Could Goldman Sachs develop more crypto offerings in the wake of CEO’s retirement?
First, Goldman Sachs (GS) CEO Lloyd Blankfein said, “No way; we don’t even talk about it” to cryptocurrency. Then, the company launched a cryptocurrency trading desk. Soon after, there were talks that the financial powerhouse was even considering launching its own digital currency. Now, the 63-year-old financier has announced that he will retire from the company, and things could get really interesting.
Blankfein announced last week that he will more than likely leave the company after its annual dinner for retired partners in December. Despite the apparent increased attention to the cryptocurrency industry, he hasn’t exactly warmed up to the space as have others. Nonetheless, he’s been intelligent enough to recognize that he’s not always right, and that he wouldn’t allow his personal opinions to get in the way of the company’s operations.
Last November, Blankfein seemed extremely unsure about crypto, calling it at one point “the next step” in money’s evolution only to switch gears and call it a “complete fraud” later the same month. Six months later, the company is embarked on a mission to introduce cryptocurrency trading products and there’s little doubt that it will stay the course. GS is moving toward cryptocurrency offerings due to customer demand and, as the space continues to mature, it would be foolish to backtrack.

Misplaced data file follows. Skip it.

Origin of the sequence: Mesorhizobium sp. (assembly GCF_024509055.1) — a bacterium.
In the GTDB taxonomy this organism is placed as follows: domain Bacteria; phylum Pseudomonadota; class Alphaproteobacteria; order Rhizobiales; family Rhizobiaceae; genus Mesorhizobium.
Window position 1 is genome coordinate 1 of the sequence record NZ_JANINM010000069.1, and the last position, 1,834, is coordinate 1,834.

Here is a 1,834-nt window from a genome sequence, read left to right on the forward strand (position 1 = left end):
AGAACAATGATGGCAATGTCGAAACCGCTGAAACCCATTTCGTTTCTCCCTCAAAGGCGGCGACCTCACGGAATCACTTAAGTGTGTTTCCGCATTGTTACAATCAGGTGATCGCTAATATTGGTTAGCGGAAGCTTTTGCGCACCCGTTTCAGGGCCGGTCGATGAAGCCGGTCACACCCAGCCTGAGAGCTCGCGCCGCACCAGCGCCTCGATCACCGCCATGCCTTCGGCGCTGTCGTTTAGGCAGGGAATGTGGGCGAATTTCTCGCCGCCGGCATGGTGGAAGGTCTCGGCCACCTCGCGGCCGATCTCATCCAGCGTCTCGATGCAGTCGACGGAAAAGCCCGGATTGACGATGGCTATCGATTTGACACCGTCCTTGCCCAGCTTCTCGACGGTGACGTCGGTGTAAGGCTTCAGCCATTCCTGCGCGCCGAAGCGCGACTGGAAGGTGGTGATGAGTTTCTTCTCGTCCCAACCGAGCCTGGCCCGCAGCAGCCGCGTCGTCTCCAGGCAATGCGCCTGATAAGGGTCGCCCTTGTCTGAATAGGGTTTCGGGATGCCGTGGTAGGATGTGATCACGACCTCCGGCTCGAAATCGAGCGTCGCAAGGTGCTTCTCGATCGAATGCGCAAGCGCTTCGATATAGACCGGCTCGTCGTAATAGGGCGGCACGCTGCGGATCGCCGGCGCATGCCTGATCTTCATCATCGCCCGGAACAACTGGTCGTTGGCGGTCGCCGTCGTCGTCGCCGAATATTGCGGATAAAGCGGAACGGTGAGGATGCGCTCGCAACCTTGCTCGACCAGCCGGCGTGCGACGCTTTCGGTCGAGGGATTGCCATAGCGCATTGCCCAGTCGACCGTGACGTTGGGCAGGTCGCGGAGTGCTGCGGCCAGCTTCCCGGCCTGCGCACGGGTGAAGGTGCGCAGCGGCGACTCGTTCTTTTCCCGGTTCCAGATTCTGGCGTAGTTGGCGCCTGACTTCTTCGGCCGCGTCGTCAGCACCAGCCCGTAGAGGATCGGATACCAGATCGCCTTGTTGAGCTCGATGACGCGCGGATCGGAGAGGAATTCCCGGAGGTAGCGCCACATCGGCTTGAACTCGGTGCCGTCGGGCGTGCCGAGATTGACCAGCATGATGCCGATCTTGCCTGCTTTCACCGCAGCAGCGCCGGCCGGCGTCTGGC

David Soloman, who currently serves as the company’s president, will more than likely be named as the new CEO. He has been responsible for turning the company around to become one of the top ranked firms on Wall Street for corporate merger and acquisition advising. However, this is only a small part of the company’s portfolio. Since 2017, Soloman has been working on a plan that would generate billions of dollars in revenue, including an expansion of operations into midsize cities, a larger online lending presence and more trading for large corporations.
Soloman has already begun to structure a new senior management team, with three contenders for the soon vacated president spot. John Waldron, who co-heads the firm’s investment banking division, is one of them, along with Eric S. Land and Stephen M. Scherr. Scherr oversees the consumer banking division while Land co-heads the investment banking division.
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